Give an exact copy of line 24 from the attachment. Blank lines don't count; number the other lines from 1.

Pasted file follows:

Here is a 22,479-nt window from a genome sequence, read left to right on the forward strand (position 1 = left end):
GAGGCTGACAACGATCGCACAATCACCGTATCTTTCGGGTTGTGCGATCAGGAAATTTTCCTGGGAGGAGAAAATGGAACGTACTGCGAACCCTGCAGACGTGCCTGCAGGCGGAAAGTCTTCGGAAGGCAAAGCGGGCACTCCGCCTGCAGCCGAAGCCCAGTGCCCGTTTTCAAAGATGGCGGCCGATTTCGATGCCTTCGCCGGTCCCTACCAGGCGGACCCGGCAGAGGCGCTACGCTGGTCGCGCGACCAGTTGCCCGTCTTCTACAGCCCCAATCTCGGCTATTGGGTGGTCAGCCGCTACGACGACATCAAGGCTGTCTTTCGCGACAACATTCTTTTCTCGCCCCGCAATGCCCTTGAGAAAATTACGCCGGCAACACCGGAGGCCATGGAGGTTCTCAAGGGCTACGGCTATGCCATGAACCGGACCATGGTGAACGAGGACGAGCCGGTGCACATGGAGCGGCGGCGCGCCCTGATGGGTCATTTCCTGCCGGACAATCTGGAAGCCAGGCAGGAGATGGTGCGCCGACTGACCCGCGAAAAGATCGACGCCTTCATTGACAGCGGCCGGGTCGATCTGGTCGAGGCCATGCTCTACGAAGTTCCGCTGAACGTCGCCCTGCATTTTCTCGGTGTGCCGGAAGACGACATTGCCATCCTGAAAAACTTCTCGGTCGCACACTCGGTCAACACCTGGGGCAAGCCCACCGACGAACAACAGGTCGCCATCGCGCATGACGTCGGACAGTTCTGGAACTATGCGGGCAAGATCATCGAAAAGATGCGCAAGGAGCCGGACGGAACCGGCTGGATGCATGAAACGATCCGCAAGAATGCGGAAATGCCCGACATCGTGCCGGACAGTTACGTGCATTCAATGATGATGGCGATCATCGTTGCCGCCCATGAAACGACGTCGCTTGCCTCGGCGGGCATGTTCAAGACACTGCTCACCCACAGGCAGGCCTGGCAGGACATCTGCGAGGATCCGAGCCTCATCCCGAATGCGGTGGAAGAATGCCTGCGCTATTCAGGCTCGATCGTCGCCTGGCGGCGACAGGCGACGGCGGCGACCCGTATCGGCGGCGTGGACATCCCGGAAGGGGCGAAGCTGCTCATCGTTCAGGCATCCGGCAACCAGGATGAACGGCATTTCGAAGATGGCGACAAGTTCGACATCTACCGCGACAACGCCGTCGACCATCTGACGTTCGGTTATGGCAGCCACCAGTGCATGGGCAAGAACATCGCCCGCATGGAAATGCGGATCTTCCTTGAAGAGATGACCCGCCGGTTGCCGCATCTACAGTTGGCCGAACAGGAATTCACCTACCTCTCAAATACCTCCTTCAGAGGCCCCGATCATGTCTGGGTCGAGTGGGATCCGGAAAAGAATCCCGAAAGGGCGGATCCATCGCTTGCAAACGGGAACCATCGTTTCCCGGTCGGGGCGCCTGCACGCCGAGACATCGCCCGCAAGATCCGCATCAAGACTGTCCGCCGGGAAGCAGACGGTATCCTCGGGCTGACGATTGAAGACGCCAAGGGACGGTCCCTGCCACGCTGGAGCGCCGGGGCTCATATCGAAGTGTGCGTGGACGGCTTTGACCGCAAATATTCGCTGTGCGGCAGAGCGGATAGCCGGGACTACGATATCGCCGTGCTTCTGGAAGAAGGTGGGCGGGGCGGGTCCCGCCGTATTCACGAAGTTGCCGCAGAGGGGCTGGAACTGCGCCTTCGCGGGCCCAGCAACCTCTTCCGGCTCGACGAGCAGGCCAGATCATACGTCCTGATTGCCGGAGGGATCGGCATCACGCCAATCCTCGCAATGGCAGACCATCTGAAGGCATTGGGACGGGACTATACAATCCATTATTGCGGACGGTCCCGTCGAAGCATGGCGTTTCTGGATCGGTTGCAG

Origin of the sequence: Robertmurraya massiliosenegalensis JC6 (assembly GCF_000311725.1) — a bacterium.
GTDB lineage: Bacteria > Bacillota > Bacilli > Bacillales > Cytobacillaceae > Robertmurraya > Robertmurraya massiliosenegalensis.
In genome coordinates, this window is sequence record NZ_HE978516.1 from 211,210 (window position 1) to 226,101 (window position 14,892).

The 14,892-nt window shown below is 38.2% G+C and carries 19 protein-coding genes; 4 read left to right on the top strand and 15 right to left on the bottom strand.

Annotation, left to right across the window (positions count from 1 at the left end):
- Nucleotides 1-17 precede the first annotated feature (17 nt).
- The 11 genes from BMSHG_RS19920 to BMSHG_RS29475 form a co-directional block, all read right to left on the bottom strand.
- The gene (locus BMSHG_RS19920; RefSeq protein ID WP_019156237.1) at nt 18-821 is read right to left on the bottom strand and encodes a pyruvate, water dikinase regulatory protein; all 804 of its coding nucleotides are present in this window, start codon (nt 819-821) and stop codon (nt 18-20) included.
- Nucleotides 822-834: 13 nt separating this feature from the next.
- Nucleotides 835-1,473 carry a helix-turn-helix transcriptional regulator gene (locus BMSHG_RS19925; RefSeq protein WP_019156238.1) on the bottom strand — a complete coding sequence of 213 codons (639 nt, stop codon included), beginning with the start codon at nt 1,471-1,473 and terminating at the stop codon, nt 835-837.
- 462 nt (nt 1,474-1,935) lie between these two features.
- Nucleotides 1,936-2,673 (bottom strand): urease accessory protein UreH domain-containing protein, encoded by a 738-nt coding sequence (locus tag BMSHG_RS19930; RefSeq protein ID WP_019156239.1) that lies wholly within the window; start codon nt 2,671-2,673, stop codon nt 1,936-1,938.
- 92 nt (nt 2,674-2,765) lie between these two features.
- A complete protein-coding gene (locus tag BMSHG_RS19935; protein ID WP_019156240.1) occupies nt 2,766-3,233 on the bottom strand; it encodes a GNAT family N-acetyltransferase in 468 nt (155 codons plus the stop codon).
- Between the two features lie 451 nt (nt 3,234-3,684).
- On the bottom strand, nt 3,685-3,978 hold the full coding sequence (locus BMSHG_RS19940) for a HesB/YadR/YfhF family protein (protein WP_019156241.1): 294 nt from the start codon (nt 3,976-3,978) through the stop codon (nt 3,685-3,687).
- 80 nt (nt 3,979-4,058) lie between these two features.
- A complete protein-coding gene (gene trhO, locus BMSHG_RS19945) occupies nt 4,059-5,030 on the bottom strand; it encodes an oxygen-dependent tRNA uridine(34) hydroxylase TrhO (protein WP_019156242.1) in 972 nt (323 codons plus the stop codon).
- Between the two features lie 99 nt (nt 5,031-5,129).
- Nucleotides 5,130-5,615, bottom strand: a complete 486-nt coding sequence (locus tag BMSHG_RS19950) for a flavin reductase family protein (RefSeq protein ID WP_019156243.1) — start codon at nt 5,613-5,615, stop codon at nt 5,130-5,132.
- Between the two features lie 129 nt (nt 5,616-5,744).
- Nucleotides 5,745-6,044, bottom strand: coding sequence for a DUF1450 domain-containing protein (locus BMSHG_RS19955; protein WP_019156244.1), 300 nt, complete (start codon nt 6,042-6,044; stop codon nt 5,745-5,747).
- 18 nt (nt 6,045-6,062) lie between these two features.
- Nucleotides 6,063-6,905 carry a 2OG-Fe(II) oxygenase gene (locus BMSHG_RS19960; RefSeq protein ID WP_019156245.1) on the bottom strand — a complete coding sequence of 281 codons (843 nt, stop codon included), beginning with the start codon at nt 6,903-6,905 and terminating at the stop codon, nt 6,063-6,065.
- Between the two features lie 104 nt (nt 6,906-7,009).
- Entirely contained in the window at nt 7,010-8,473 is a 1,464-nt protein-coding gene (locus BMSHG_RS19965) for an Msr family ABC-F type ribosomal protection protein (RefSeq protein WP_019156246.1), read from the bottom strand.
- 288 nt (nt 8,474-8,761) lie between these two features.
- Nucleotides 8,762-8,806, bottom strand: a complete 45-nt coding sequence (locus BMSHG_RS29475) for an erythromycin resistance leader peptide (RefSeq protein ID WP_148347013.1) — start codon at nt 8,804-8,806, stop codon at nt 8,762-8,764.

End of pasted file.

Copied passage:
- Nucleotides 5,745-6,044, bottom strand: coding sequence for a DUF1450 domain-containing protein (locus BMSHG_RS19955; protein WP_019156244.1), 300 nt, complete (start codon nt 6,042-6,044; stop codon nt 5,745-5,747).